Recent events in Ferguson, Missouri, and around the country have highlighted the importance of strong, collaborative relationships between local police and the communities they protect. As the nation has observed, trust between law enforcement agencies and the people they protect and serve is essential to the stability of our communities, the integrity of our criminal justice system, and the safe and effective delivery of policing services.
In August, President Obama ordered a review of federal funding and programs that provide equipment to state and local law enforcement agencies (LEAs). On Monday, the Obama administration released its “Review: Federal Support for Local Law Enforcement Equipment Acquisition,” and the president is also taking a number of steps to strengthen community policing and fortify the trust that must exist between law enforcement officers and the communities they serve.
White House “Review: Federal Support for Local Law Enforcement Equipment Acquisition”
The White House released its review which provides details on the programs that have expanded over decades across multiple federal agencies that support the acquisition of equipment from the federal government to LEAs. During the course of its review, the White House explored whether existing federal programs:
Provide LEAs with equipment that is appropriate to the needs of their communities, ensure that LEAs have adequate policies in place for the use of the equipment and that personnel are properly trained and certified to employ the equipment they obtain, and encourage LEAs to adopt organizational and operational practices and standards that prevent misuse/abuse of the equipment.
The report finds a lack of consistency in how federal programs are structured, implemented and audited, and informed by conversations with stakeholders, identifies four areas of further focus that could better ensure the appropriate use of federal programs to maximize the safety and security of police officers and the communities they serve: 1) Local Community Engagement, 2) Federal Coordination and Oversight, 3) Training Requirements, and 4) The Community Policing Model.
Consistent with the recommendations in the report, the president instructed his staff to draft an Executive Order directing relevant agencies to work together and with law enforcement and civil rights and civil liberties organizations to develop specific recommendations within 120 days. Some broad examples of what process improvements agencies might implement as a result of further collaborative review include:
Develop a consistent list of controlled property allowable for acquisition by LEAs and ensure that all equipment on the list has a legitimate civilian law enforcement purpose.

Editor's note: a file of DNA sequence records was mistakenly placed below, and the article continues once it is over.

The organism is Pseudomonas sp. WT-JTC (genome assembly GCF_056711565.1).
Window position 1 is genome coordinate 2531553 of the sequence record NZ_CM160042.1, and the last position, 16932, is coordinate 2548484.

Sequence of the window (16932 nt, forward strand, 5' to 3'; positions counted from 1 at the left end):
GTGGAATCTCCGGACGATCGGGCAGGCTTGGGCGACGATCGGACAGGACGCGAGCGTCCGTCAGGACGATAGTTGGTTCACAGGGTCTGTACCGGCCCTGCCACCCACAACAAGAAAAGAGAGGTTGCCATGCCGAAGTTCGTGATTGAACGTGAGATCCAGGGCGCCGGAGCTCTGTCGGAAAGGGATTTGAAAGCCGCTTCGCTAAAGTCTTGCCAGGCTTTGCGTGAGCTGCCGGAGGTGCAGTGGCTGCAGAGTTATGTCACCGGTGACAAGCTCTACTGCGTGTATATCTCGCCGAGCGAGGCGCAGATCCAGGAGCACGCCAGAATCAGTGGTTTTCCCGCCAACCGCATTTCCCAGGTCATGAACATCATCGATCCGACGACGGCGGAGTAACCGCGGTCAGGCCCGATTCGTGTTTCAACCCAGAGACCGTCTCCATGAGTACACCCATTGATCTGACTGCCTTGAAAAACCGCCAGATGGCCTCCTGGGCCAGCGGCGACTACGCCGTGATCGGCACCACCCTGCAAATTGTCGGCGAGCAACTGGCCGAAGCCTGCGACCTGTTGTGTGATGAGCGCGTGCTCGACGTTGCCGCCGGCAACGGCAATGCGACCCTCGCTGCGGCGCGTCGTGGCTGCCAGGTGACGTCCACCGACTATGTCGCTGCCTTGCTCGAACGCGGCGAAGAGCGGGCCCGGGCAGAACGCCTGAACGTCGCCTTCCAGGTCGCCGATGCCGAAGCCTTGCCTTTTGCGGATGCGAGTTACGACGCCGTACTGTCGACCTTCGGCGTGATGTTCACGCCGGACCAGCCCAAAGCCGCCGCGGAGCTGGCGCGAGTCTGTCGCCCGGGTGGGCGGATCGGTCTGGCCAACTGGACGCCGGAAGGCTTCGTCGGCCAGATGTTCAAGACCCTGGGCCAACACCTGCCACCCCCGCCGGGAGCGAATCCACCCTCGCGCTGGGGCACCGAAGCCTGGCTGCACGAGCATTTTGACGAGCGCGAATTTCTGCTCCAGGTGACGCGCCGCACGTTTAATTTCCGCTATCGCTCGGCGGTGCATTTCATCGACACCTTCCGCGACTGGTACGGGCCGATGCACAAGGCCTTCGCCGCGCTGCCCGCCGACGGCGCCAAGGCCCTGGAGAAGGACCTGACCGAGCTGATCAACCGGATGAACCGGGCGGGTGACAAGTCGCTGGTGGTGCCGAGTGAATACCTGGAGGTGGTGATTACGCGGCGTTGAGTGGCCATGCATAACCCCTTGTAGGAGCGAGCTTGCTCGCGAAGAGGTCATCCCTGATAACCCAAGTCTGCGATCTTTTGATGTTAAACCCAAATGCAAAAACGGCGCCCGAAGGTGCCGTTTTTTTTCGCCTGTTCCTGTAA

Require local civilian (non-police) review of and authorization for LEAs to request or acquire controlled equipment.
Mandate that LEAs which participate in federal equipment programs receive necessary training and have policies in place that address appropriate use and employment of controlled equipment, as well as protection of civil rights and civil liberties. Agencies should identify existing training opportunities and help LEAs avail themselves of those opportunities, including those offered by the Federal Law Enforcement Training Center (FLETC) and the International Association of Law Enforcement Standards and Training.
Require after-action analysis reports for significant incidents involving federally provided or federally-funded equipment.
Harmonize federal programs so that they have consistent and transparent policies.
Develop a database that includes information about controlled equipment purchased or acquired through Federal programs.
Task Force on 21st Century Policing
The president similarly instructed his team to draft an executive order creating a Task Force on 21st Century Policing, and announced that the task force will be chaired by Philadelphia Police Commissioner Charles H. Ramsey, who also serves as president of the Major Cities Chiefs Police Association, and Laurie Robinson, professor at George Mason University and former Assistant Attorney General for DOJ’s Office of Justice Programs. The task force will include, among others, law enforcement representatives and community leaders and will operate in collaboration with Ron Davis, director of DOJ’s Community Oriented Policing Services (COPS) Office. The task force will build on the extensive research currently being conducted by COPS; will examine, among other issues, how to promote effective crime reduction while building public trust; and will be directed to prepare a report and recommendations within 90 days of its creation.
Community Policing Initiative
The president also proposes a three-year $263 million investment package that will increase use of body-worn cameras, expand training for law enforcement agencies (LEAs), add more resources for police department reform, and multiply the number of cities where DOJ facilitates community and local LEA engagement. As part of this initiative, a new Body Worn Camera Partnership Program would provide a 50 percent match to States/localities who purchase body worn cameras and requisite storage. Overall, the proposed $75 million investment over three years could help purchase 50,000 body worn cameras. The initiative as a whole will help the federal government efforts to be a full partner with state and local LEAs in order to build and sustain trust between communities and those who serve and protect these communities.